COLUMBIA, Mo. – Kassius Robertson’s shoes have become a topic of conversation lately.
It began in last Saturday's game at Kentucky as pictures of his ripped gold shoes appeared on the broadcast and on Twitter. It was also a topic of conversation in Thursday’s media availability.
Asked if he has been wearing them since high school, Robertson laughed and said, “Those Kobe’s didn’t even come out when I was in high school.”
He got the shoes at the beginning of the season and has stuck with them. Robertson said he likes to play in shoes that he has broken in.
While they aren’t the flashiest shoes on the court, they perfectly resemble Robertson and Missouri’s senior class as they head into senior night Saturday against Arkansas.
Robertson, Jordan Barnett and Brett Rau aren’t about flash. Though they’ve made some highlight-reel plays, it’s all about the work, Missouri coach Cuonzo Martin said.
“You like being around them, because they are good people. They put a lot of work into their craft on the basketball floor,” Martin said. “They are good guys away from the game. Guys you wouldn’t mind being around.”
Before the season, they weren’t necessarily the guys you thought would be leading Missouri in most statistical categories.
All of the talk was surrounding Missouri’s top-five recruiting class, and for good reason. Missouri pulled in top-100 players Michael Porter Jr., Jontay Porter and Jeremiah Tilmon, along with top-150 players Blake Harris and C.J. Roberts.
With so much young talent, Barnett – who transferred to Missouri after spending two years at Texas – said he knew they would have to step up even more as leaders. Good teams mix their young talent with experienced upperclassmen.
They had no problem taking over that role.
“We had no choice but to try and lead these guys and help them understand what it was really going to be like once we hit SEC play and the tough games in nonconference,” Barnett said.
Expectations were high coming into the year. For the most part, Missouri has reached those expectations. A win Saturday would give Missouri 20 wins for the first time since the 2013-14 season, but it’s not been the way many envisioned.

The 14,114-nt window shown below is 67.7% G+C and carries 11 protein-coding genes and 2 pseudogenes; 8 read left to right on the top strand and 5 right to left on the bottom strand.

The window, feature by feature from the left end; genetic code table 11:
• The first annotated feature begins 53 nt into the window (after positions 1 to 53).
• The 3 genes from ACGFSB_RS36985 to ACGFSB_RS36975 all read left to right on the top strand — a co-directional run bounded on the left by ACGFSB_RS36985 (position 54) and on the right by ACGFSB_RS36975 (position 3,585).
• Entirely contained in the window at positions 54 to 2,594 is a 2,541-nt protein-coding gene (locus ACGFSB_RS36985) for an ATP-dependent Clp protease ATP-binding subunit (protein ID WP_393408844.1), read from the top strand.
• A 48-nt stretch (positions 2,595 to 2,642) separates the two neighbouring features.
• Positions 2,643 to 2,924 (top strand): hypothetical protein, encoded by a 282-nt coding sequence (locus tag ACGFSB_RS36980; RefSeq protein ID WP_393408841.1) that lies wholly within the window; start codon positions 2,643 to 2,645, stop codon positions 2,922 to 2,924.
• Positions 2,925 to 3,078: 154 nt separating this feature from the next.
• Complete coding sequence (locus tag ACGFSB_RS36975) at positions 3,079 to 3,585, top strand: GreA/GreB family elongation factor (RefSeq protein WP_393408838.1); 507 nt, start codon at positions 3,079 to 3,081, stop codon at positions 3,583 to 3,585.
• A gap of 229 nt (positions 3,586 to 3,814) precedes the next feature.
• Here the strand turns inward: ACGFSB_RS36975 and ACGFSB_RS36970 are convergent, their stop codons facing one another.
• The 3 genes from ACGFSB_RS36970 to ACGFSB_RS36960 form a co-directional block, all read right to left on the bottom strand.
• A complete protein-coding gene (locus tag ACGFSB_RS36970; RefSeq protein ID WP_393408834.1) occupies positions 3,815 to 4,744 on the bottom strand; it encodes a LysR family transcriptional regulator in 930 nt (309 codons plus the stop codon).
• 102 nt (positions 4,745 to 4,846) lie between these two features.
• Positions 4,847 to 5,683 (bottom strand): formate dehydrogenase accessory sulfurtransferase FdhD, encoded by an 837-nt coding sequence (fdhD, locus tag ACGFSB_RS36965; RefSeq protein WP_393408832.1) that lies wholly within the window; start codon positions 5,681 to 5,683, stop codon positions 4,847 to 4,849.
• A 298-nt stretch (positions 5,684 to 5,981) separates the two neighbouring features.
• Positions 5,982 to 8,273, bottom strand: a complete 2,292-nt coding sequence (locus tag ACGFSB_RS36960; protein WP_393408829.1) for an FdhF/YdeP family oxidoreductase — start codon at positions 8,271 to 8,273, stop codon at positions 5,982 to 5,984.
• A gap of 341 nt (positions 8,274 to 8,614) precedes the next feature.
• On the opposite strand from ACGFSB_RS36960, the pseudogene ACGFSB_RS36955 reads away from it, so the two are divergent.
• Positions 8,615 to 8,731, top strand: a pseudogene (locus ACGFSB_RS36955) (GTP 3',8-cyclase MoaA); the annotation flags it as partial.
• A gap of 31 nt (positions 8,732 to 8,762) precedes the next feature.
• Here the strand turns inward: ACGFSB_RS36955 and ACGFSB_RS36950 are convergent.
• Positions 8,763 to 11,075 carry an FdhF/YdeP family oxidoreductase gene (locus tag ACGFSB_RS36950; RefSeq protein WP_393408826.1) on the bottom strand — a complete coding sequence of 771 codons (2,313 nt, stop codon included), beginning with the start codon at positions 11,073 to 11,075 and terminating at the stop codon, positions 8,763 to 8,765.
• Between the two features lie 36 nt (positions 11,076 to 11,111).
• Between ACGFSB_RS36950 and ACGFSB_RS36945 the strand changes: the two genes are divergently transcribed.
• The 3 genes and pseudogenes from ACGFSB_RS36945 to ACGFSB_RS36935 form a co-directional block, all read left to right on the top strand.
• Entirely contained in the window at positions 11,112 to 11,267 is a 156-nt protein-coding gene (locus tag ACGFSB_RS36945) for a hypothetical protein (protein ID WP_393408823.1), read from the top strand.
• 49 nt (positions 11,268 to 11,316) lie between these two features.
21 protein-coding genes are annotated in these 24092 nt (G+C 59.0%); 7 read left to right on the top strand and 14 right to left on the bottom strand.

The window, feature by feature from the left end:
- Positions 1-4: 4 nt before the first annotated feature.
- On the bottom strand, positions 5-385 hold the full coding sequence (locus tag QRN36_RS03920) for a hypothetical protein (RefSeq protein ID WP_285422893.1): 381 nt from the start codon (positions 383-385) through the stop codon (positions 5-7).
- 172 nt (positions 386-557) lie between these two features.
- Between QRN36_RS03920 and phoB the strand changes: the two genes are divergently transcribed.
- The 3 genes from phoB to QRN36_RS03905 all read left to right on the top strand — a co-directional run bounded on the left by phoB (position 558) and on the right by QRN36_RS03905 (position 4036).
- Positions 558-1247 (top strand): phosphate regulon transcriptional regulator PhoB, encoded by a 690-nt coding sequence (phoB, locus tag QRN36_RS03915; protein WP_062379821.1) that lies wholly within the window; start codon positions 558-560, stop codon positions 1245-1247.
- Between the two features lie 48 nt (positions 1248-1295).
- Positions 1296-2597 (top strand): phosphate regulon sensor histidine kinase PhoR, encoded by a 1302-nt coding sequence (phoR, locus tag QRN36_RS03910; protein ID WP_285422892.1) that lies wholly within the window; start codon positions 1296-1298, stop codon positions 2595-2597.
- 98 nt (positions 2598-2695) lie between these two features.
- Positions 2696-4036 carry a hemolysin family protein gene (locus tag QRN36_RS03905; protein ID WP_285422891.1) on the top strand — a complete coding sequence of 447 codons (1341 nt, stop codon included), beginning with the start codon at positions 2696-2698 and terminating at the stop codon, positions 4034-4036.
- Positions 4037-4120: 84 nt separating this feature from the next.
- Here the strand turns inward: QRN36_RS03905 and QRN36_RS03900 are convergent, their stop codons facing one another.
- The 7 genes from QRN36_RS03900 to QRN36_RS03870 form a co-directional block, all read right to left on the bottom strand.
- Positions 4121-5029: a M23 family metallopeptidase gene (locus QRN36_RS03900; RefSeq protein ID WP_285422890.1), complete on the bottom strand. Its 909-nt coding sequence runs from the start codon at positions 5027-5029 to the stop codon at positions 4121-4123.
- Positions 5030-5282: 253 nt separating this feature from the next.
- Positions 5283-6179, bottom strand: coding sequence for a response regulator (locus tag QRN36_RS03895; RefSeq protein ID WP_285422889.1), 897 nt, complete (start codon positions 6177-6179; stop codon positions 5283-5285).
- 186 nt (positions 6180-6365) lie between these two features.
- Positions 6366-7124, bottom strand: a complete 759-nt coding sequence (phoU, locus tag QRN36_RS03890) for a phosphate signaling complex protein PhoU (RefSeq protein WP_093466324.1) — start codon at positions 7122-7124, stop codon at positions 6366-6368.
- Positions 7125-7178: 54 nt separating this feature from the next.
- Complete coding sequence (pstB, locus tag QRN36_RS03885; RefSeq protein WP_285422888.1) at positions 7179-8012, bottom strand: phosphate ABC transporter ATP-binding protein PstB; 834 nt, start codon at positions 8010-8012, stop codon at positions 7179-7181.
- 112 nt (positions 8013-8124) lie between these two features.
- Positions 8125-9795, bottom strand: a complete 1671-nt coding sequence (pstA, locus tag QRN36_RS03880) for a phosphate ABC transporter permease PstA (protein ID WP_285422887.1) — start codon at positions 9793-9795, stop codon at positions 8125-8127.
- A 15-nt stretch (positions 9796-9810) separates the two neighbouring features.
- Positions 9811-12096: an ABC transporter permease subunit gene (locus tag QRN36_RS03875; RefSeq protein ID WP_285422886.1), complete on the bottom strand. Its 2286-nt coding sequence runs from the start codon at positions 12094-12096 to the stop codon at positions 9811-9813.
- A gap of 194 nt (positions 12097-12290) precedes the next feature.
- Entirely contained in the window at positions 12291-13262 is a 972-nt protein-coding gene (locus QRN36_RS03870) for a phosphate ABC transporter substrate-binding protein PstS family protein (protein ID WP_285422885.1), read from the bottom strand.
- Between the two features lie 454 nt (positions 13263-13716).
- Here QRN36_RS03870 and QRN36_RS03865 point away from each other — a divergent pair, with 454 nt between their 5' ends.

Michael Porter Jr., the No. 1 player in the 2017 class, has been injured and has played only two minutes. Harris and Roberts transferred, leaving Missouri with just Tilmon and Jontay Porter available from their highly touted freshman class.
Martin said Thursday that Porter Jr. could return Saturday, depending on how he feels. It’s been Robertson and Barnett leading the way.
For Robertson, Missouri’s leading scorer at 16.7 points per game, this role wasn’t something he envisioned when he transferred from Canisius. He’s the Tigers' best option to be picked as a first-team All-SEC player.
“I definitely was expecting a different role in terms of what I was going to be coming into the team. I was really happy with that role. That’s why I came here in the first place, because I wanted to be, I don’t want to say a smaller piece to the puzzle, but coming in I thought I would be a smaller piece to the puzzle,” Robertson said. “With the circumstances, I had to come in and produce more than I thought I was going to have to. Thankfully, I’m surrounded by amazing players, which have helped me play the way I’m playing. There is no way I could do it by myself.”
And he hasn’t had to.
Barnett is the team’s second leading scorer, averaging 13.9 points and shooting 41 percent from deep. Unlike Robertson, Barnett isn’t a vocal leader.
“I try to do whatever I can in practice and in games, and, hopefully, some of the younger guys will follow suit,” Barnett said. “(Robertson) has been a really good leader for us. (Kevin Puryear) has been a really good leader for us, as well. I tend to let them handle the vocal parts. I just try to handle my part on the court.”
More than leading the team in statistical categories, Martin said it’s important for the culture of the program to have seniors like Robertson, Barnett and even Rau, who, as a walk-on, has had to play this season with the shrinking of the roster.
“For young guys watching them, it’s about how they go about their business. I never take for granted that a guy is a walk-on if he leaves. Brett goes about his business. You never take that for granted. One of my best friends was a walk-on at Purdue, and I thought he was a tremendous leader,” Martin said. “For me, the leadership isn’t your production on the floor. It’s the everyday stuff, how you go about your business through tough times. Are you going to class every day? (Robertson) could check out, ‘I’ve already graduated. I don’t need this degree.’ But he works hard and puts forth a great effort. He doesn’t have to do that. That means a lot to me and for the young guys. Those are the things that you want to learn.”
Saturday will be their last game at Mizzou Arena, and tickets for the game are posted on Stubhub from $89 to a pair of tickets selling for $500, as of Friday afternoon.
Throughout this year, they’ve adjusted to different roles on the Mizzou Arena floor, but their leadership, the most important role, has never wavered. No matter how many rips are in their shoes.